Marathon 490 B.C. Review by David Lent
The Battle of Marathon occurred during 490BC in Marathonas, Greece. The Persians landed over 25,000 infantry and cavalry on a beach South of Marathonas. A Greek force about 1/3 the size of the Persians, set-up positions in the hills overlooking the Persian Army. After nearly a week, the Persians sent their cavalry away. The Greeks took advantage of this by attacking. In response, the Persians fired hails of arrows, but the Greeks ran through the missile fire and took only light casualties. The Greek flanks were strong and they were able to envelope the Persian flanks and caused the Persians to route (even though they broke the Greek center at the last minute). It resulted in a strong Greek victory where the Persians lost 6,400 men to the Greek’s 190 men killed.
This simulation of Marathon can be purchased in either a boxed edition or in Ziploc format. I choose to go with the Ziploc format as it still has the exact same components as the boxed version, but for a cheaper price and without the box.
Marathon’s components are very nice for such an inexpensive game. The artwork on the cover is fantastic and the artwork on the counters is good. Marathon’s map is mounted and looks reasonably good. It has a sequence of play track on it, along with a morale and turn track. A player aid card is included and it has the terrain effects chart, melee combat results table (with modifiers and column shift information) and information on adjusting morale and fire combat.
This game can be won with an automatic victory if your opponent’s morale falls to zero. Otherwise, the game ends after ten turns and victory points are tallied. Your victory points are equal to your morale level plus one point for each enemy unit routed or reduced. In addition, you get two points for every enemy unit you eliminated. The Greek player gets an additional five points for each beach hex occupied at the end of the game, while the Persian player gets an additional 10 points for each Greek encampment hex they occupy at game’s end.
Sequence of Play:
1) Initiative Determination Phase
2) Operations Phase
3) Active Player’s Movement Impulse
4) Reactive Player’s Reaction Movement Impulse
5) Reactive Player’s Defensive Fire Impulse
6) Active Player’s Offensive First Impulse
7) Active Player’s Melee Combat Impulse
(Repeat steps 2-7 until all activation chits have been drawn from the cup)
8) Rally Phase
9) End Phase
The initiative determination phase is skipped on the first turn of each game as the scenario determines the initiative. Otherwise, it is rolled for and each player adds the total command ratings of their leaders to the dice roll.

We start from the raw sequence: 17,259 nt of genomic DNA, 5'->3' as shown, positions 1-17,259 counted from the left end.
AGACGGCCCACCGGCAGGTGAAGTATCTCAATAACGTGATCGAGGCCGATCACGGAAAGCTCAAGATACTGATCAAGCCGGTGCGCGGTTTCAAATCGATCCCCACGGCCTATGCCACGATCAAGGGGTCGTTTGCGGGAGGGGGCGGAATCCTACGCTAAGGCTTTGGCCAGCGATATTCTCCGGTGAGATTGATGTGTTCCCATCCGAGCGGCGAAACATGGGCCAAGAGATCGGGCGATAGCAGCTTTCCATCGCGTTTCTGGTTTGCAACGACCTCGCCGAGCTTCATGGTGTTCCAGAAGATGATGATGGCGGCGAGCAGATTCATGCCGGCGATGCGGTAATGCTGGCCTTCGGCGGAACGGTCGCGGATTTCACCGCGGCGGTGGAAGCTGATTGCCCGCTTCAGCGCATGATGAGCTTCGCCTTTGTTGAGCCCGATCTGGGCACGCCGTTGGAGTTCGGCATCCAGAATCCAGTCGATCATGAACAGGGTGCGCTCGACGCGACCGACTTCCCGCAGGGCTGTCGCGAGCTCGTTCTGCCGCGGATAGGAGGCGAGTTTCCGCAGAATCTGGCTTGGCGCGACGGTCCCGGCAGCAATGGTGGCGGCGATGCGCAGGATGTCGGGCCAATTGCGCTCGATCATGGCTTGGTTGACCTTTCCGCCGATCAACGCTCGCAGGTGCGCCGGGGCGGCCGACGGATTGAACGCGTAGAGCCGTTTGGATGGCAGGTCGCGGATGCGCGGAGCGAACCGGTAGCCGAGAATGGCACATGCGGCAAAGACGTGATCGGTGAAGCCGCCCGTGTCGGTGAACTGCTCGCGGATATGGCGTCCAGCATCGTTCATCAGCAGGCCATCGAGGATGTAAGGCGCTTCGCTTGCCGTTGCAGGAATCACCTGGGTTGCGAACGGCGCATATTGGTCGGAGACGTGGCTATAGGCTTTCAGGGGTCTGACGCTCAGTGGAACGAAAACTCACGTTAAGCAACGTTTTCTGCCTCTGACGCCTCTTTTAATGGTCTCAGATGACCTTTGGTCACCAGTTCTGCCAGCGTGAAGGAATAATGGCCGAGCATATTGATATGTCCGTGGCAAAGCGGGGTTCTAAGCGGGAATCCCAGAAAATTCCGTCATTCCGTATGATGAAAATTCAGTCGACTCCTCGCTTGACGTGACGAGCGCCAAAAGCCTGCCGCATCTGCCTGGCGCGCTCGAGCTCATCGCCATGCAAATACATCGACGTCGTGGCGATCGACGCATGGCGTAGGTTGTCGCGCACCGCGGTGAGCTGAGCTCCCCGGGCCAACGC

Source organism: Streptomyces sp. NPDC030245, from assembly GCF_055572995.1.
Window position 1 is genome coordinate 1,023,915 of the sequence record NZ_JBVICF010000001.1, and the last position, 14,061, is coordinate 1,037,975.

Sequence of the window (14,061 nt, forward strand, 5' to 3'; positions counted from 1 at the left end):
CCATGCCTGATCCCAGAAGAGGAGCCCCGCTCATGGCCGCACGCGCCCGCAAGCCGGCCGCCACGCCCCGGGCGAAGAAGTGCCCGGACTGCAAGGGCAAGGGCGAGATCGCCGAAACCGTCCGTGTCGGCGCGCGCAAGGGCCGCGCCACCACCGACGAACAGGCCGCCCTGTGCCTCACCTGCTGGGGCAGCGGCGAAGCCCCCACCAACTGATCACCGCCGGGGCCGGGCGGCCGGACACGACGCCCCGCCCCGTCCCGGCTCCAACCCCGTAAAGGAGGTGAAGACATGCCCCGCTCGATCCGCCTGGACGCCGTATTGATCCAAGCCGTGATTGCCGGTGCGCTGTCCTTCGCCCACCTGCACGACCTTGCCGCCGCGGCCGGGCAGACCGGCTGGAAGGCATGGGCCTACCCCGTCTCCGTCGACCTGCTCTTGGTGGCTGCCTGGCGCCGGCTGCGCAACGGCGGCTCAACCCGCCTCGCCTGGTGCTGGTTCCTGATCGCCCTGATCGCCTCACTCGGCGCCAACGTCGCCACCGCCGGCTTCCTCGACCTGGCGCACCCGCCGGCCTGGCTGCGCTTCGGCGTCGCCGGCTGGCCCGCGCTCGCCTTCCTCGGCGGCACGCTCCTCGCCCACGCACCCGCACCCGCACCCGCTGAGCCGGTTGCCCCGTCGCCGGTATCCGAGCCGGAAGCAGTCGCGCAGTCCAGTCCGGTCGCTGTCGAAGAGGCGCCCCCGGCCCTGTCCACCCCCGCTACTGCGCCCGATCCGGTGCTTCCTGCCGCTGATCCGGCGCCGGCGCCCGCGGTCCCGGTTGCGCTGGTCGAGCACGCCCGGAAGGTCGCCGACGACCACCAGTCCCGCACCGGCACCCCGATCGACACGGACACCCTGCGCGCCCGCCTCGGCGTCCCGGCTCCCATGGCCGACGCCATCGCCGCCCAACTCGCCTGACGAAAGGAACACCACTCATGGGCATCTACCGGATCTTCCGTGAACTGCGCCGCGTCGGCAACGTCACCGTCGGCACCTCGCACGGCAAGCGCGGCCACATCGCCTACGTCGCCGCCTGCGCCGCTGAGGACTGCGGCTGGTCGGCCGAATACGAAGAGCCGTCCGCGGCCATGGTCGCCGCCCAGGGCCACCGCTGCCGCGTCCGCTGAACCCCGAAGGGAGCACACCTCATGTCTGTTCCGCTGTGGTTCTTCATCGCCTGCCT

During the activation phase, an activation chit is pulled from a cup. This chit states which side activates and which formation. It could be their left, right, center or reserve chit. This is the beginning of the impulse.
The active player may move any units from his active formation during the active player’s movement phase that are not routed. If the unit is disrupted it loses one movement point and may not enter an enemy’s zone of control. What I don’t like about movement in this game is not only can you move around inside an enemy zone of control during this phase as long as you started in it, but you can move directly from one enemy zone of control to another.
During the reactive player’s reactive movement impulse, they may move units that are not in an enemy’s zone of control, disrupted or routed. This is an interesting movement option that I can’t recall ever seeing in an ancient wargame.
In fire combat, all defensive units that haven’t fired a missile weapon may fire before any offensive units. To prevent them from accidentally being fired again, you are supposed to mark them as fired. I don’t see any “Fired” markers in this game (as mentioned in section 4.3 of the rules), so I am going to hazard a guess and assume you are supposed to use the activated markers. Fire combat is very simple in this game and causes a unit to be disrupted when successful. If the unit was already disrupted, it becomes routed. Missile units may fire over friendly units to hit an enemy unit if they have sufficient range. However, there is no rule that prohibits them from firing into an enemy unit that is adjacent to one of your own. Most ancient miniatures and hex and chit wargames I’ve played don’t allow that. However, a few do but in those you have to roll to see if any of the missile fire hits your own unit.
Melee combat is the last phase in each impulse. It is very straightforward and there are modifiers for your die roll and column shifts in certain circumstances. The possible results are miss, disrupt, route and step loss. It’s really hard to give the enemy a step less when you are attacking. However, if you attack at poor odds you may get one on your units since the combat results table is heavily weighted in the defenders favor. Also, if any of your stacks cannot attack all the enemy stacks in its zone of control, your stack is eliminated. The easiest way to destroy enemy units in this game is not by attacking by them, but putting them in situations where they can’t attack all your units in their zone of control. That’s a little too gamey for me.